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Three things you can do to improve your odds of getting small business loans

Money is the lifeblood of business and many excellent business ideas often die on the drawing board because there's no money to implement them. Startup financing is often the holy grail of entrepreneurs and it takes a high degree of commitment to your idea to go through the rollercoaster ride of raising financing for a startup.
Three things you can do to improve your odds of getting small business loans

Interestingly, existing businesses also seem to find it hard to obtain capital even though they already have a proof of concept with their businesses. In fact, the importance of expansion capital for an existing business cannot be overemphasised. Your business is likely to be stuck if you can't access expansion capital. This article offers three insights into some of the things you can do to improve your chances of obtaining small business loans.

Think like a lender

Many small businesses often encounter failure and frustration in their search for small business loans because they are stuck with a borrower's mentality. In order to increase your chances of obtaining financing for your business, you need to think like the lender. It doesn’t matter if the lender is a government agency, bank, peer-to-peer lender, another business, or even a loan shark.

Three things you can do to improve your odds of getting small business loans

A lender wants to see a potential borrower who has an objective understanding of their financial situation. Lenders love to see a loan application backed by reasonable collateral that shows you have faith in your business idea. A lender wants to see that you have put serious thought into how much you really need (not how much you want). You'll so need to display a comprehensive understanding of your cash flow and credit quality – you don't necessarily need to have excellent credit but you must be clear about your creditworthiness.

Thinking like a lender puts you miles ahead of other loan applicants but if you approach the loan with the borrower's mentality, your application will reek of unpreparedness and desperation and you are not likely to be successful in your loan search.

Determine how much you need

Before you apply for a small business loan, you'll need to make a firm resolve on how much your business need. The amount of money you need is different from the amount of money you want – lenders know this but many business owners often fail to make a distinction between how much they need and how much they want. Most small business owner will love to get tidy $10M (or more) for expansion but the lenders will not take you seriously if you approach a loan application like a largesse from Santa Claus.

A simple key for unlocking how much of a loan you need is to calculate your debt service coverage ratio (DSCR). Your debt service coverage ratio shows how much cash you have to service your debts without killing the business or defaulting on the loans. The DSCR is calculated by dividing your monthly cash flow by the monthly loan payment plan. Your cash flow is your sales expenditures. Many lenders will want to see a DSCR of at least 1.5 or more. You should calculate the DSCR to be sure that it is more than 1.5 before you submit your loan application.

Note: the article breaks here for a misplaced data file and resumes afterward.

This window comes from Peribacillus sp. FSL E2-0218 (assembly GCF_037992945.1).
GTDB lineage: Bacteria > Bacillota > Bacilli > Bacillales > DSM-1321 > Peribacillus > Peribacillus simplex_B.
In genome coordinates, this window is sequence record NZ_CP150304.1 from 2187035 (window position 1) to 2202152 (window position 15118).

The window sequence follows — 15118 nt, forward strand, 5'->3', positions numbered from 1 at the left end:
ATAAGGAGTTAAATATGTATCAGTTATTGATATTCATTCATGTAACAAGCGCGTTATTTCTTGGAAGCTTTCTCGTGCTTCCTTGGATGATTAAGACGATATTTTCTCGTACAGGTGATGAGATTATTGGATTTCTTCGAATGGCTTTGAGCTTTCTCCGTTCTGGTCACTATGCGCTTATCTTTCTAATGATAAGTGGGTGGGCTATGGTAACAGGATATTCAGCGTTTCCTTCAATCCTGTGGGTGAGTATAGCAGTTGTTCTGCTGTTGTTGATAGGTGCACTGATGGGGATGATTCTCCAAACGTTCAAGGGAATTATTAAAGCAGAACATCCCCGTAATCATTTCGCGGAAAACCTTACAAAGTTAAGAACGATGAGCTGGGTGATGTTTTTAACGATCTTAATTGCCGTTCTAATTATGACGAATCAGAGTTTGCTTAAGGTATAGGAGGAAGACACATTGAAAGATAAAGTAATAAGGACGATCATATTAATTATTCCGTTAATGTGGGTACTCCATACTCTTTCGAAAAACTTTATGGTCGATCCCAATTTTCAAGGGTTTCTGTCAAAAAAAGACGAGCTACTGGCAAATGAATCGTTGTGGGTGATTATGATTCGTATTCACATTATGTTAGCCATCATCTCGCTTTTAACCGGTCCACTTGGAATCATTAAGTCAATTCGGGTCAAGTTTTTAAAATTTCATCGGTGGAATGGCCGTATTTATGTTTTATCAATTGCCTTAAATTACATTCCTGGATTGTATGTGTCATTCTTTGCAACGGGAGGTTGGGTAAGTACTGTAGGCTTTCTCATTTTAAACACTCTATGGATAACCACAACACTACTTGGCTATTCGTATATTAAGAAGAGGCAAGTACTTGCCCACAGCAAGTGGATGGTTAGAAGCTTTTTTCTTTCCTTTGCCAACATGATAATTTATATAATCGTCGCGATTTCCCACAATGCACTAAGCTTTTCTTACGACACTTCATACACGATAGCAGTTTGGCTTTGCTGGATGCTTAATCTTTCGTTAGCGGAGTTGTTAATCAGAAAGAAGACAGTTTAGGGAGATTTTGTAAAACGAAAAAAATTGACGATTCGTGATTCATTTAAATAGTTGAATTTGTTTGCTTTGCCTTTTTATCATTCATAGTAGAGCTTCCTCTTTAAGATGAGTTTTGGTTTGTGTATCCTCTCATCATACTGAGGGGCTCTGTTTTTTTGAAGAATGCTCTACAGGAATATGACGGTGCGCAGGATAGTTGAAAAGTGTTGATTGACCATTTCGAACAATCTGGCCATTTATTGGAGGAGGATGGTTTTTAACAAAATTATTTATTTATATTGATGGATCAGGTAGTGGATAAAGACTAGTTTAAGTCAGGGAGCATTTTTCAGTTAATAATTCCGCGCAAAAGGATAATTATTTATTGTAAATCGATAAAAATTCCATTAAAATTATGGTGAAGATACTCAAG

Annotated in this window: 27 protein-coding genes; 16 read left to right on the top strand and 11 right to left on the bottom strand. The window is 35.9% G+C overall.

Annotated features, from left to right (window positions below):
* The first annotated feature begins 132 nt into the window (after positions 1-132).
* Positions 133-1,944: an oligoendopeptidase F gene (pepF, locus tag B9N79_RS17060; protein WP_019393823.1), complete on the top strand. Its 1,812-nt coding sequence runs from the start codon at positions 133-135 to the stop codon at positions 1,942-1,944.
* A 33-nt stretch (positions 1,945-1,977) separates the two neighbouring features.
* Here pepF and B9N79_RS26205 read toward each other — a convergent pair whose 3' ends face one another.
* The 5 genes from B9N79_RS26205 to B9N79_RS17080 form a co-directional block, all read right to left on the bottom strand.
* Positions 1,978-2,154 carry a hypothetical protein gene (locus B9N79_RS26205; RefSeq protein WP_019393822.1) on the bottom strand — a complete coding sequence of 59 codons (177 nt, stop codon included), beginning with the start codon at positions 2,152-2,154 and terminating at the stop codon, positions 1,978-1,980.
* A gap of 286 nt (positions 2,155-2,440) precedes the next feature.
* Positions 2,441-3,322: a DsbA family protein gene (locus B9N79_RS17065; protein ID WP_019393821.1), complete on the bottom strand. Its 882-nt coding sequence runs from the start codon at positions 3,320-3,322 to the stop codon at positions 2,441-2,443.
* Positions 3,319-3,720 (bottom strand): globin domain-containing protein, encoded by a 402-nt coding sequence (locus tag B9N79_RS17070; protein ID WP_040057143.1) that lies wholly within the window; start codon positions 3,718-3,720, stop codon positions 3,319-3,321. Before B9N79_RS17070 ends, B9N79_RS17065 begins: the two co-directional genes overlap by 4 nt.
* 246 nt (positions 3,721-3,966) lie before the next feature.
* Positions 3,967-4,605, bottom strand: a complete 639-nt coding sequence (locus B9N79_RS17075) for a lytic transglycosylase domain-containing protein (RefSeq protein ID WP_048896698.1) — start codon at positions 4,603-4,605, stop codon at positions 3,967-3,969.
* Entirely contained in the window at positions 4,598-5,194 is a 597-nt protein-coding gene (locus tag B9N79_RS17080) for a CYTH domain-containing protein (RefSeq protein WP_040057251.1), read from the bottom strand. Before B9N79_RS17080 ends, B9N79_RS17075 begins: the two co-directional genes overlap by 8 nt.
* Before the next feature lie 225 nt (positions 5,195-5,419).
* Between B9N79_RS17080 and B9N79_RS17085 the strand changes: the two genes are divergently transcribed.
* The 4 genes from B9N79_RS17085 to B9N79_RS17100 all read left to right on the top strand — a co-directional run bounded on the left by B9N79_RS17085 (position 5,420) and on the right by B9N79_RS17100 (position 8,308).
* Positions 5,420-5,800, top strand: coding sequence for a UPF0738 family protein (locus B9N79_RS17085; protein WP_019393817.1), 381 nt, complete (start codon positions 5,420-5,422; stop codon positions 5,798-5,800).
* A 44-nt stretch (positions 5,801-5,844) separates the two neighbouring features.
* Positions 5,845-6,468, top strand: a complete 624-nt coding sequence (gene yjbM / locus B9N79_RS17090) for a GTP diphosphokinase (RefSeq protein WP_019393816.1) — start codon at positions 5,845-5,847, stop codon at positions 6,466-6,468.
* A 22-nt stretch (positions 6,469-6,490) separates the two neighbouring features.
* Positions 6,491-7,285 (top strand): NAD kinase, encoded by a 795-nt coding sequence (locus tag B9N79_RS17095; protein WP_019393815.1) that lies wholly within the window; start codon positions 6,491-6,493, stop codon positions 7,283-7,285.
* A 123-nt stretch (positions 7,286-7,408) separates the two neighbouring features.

Poor credit shouldn’t stop you from getting loans

It is a well-known fact that lenders love potential borrowers who have excellent credit score/ratings. However, some business owners end up with less than impressive credit due to a number of factors that might sometime be beyond their control. Unfortunately, some business owners with poor credit they usually don't bother looking for credit facilities because of the general belief that nobody will lend you money if your credit is less than stellar.

Three things you can do to improve your odds of getting small business loans

However, refusing to look for business loans because you have poor credit is the same as refusing to take a birth because you feel you are too dirty – it doesn’t make any sense. If you run a B2B firm, you might be able to receive loans (not necessarily money) in terms of raw materials, finished goods, or services from other vendors in the industry.

More so, if you have receivables from other businesses, you can use your receivables as collateral to secure loans from traditional financial institutions. You should also consider working with Small Business Administration (SBA) lenders. The loan officers are often willing to examine individual applications and find a way to help you if you state your case accurately.

19 Jul 2016 13:28


About Boris Dzhingarov

Boris Dzhingarov graduated UNWE with a major in marketing. He is the CEO of ESBO ltd brand mentioning agency. He writes for several online sites such as,,, Boris is the founder of and

Maria Smith
Maria Smith
this is some great advice for small business owners. I think the biggest takeaway is to do some research and organizing before applying. You should know your business and its plan for growth better than anyone else – well enough to answer any question a financing company might ask you. This advice applies for both banks and alternative financing companies like the one I work for ().
Posted on 1 Aug 2016 17:36